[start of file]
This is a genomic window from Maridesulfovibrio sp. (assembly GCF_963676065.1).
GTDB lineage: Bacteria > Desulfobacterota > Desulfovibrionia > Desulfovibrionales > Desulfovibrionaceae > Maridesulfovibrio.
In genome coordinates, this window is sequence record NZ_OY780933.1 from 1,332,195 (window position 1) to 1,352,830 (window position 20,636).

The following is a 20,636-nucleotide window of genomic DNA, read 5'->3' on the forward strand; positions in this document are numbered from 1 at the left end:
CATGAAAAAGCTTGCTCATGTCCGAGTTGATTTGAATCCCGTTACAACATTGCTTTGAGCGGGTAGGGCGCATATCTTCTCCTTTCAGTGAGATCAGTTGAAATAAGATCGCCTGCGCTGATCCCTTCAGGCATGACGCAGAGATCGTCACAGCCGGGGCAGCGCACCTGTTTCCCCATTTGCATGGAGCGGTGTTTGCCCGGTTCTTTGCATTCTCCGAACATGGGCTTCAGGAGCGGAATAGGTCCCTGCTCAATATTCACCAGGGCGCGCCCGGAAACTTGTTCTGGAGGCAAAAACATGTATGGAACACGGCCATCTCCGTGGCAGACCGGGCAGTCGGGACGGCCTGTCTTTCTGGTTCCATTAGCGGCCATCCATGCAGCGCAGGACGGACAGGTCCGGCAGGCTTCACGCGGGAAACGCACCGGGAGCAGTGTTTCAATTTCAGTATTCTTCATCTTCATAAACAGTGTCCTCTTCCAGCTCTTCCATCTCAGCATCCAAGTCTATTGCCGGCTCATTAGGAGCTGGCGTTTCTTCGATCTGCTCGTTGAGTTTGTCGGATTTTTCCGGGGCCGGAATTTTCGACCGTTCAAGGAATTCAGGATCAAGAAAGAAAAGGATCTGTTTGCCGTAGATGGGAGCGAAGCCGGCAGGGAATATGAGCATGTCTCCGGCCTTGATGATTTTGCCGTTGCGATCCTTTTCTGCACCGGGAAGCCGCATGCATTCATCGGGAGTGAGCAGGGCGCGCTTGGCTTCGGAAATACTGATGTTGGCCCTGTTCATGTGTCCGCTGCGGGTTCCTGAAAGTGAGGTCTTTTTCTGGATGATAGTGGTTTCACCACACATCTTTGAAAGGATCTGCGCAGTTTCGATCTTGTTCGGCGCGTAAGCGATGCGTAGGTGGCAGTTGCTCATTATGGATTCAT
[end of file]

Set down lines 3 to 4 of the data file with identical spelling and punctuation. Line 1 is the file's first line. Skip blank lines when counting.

In genome coordinates, this window is sequence record NZ_OY780933.1 from 1,332,195 (window position 1) to 1,352,830 (window position 20,636).

The following is a 20,636-nucleotide window of genomic DNA, read 5'->3' on the forward strand; positions in this document are numbered from 1 at the left end: